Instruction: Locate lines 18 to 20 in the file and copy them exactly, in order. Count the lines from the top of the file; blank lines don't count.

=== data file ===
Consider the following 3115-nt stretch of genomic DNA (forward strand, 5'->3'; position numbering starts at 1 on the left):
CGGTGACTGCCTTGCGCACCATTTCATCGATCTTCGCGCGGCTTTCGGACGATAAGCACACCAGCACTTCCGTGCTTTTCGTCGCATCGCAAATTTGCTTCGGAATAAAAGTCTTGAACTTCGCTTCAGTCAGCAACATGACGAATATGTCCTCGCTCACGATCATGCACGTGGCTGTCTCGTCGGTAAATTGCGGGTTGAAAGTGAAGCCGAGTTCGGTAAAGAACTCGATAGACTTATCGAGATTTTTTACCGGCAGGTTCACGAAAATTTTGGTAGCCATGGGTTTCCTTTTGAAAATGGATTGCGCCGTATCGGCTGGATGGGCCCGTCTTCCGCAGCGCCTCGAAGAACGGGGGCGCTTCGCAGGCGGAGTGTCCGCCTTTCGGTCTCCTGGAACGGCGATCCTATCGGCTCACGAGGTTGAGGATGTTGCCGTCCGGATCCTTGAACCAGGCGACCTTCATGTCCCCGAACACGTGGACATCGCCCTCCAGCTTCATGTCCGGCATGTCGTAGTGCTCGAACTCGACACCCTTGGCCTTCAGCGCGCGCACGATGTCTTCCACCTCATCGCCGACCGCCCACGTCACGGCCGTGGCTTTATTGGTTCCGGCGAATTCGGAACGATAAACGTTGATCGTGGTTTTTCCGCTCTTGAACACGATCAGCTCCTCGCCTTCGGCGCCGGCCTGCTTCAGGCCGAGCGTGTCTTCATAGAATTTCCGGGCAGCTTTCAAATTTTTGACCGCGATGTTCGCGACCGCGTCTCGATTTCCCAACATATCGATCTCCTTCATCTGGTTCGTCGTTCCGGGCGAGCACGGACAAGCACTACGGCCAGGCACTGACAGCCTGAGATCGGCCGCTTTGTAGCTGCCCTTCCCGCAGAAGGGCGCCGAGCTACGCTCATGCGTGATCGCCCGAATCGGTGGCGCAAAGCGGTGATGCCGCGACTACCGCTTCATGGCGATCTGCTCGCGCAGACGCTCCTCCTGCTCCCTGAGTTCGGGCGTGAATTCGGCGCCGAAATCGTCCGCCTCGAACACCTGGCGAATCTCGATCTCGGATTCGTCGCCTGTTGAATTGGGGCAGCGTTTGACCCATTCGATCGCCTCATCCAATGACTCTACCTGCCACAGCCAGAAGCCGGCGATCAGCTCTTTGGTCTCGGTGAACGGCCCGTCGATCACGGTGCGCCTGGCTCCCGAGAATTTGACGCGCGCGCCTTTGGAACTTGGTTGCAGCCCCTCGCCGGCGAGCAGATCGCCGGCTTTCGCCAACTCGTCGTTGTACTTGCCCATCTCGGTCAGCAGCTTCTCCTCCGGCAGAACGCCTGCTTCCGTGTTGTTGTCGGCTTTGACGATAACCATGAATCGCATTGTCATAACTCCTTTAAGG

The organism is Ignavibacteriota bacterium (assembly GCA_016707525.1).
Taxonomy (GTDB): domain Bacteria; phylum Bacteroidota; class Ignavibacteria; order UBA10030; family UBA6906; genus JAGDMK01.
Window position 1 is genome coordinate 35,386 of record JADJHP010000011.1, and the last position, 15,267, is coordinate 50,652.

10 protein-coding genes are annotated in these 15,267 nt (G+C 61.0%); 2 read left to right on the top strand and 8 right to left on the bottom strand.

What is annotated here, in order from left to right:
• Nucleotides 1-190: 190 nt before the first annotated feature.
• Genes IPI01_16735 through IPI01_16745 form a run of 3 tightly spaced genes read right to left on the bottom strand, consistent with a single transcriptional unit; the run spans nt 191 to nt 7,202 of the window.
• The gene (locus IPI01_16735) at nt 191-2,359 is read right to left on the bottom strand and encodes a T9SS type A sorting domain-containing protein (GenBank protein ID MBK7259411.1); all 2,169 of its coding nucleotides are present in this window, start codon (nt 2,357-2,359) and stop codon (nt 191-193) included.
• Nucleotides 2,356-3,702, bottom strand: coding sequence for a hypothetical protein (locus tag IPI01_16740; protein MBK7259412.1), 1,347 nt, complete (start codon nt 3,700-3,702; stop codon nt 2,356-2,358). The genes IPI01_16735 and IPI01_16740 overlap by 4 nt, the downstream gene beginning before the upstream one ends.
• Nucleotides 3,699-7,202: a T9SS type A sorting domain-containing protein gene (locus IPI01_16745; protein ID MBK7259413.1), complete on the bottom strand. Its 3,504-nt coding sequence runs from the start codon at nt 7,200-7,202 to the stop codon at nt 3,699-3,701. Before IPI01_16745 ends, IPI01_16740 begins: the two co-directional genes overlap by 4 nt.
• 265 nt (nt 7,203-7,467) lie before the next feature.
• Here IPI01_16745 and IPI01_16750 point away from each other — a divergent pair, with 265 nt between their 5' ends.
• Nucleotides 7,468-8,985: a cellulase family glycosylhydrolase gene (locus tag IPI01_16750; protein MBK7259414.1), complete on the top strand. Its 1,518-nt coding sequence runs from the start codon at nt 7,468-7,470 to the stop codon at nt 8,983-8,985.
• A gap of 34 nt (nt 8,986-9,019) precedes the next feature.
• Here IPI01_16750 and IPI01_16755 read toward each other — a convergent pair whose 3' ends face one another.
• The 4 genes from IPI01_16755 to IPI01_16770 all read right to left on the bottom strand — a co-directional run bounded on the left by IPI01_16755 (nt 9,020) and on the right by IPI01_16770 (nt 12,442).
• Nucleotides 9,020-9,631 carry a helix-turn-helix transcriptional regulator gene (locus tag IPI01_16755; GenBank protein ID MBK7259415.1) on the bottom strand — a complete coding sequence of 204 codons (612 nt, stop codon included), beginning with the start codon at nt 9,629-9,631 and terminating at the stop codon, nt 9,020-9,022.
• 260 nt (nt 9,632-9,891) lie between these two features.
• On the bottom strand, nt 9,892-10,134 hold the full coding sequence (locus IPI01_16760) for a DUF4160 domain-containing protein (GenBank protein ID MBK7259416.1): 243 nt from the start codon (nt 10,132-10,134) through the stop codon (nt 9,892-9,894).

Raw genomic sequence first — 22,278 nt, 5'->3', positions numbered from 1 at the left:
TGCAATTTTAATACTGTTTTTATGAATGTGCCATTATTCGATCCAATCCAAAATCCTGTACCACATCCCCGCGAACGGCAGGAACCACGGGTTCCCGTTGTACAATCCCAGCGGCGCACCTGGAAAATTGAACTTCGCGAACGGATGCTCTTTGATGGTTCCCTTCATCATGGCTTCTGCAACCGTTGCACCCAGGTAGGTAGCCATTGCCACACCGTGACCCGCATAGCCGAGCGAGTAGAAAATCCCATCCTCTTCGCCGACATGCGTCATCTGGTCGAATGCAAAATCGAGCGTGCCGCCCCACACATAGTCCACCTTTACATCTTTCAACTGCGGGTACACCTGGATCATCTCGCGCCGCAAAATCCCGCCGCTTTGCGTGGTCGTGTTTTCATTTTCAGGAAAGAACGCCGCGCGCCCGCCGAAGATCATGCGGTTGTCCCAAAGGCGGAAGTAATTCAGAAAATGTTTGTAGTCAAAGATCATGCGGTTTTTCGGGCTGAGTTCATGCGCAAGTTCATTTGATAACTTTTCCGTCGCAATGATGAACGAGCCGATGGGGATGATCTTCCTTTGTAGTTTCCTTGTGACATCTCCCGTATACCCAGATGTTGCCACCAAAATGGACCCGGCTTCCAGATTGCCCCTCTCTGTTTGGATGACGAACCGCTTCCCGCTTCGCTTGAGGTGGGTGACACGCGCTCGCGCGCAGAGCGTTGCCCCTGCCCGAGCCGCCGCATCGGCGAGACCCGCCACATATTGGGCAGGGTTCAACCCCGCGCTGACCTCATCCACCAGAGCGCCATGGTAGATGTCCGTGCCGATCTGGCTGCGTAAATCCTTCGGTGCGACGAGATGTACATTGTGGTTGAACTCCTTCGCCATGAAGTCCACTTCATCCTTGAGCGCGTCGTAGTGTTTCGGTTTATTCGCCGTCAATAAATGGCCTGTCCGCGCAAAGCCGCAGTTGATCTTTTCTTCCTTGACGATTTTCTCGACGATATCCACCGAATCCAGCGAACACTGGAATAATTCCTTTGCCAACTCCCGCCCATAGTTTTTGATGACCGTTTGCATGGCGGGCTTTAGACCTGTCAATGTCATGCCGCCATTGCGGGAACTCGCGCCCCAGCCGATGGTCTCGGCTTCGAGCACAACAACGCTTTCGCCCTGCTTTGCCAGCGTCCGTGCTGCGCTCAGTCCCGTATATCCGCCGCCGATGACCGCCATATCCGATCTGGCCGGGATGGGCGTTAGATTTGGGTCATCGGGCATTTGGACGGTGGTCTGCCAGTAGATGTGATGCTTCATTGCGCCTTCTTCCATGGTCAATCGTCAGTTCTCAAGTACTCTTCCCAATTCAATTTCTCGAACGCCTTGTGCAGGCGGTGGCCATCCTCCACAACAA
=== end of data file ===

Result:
• The 4 genes from IPI01_16755 to IPI01_16770 all read right to left on the bottom strand — a co-directional run bounded on the left by IPI01_16755 (nt 9,020) and on the right by IPI01_16770 (nt 12,442).
• Nucleotides 9,020-9,631 carry a helix-turn-helix transcriptional regulator gene (locus tag IPI01_16755; GenBank protein ID MBK7259415.1) on the bottom strand — a complete coding sequence of 204 codons (612 nt, stop codon included), beginning with the start codon at nt 9,629-9,631 and terminating at the stop codon, nt 9,020-9,022.
• 260 nt (nt 9,632-9,891) lie between these two features.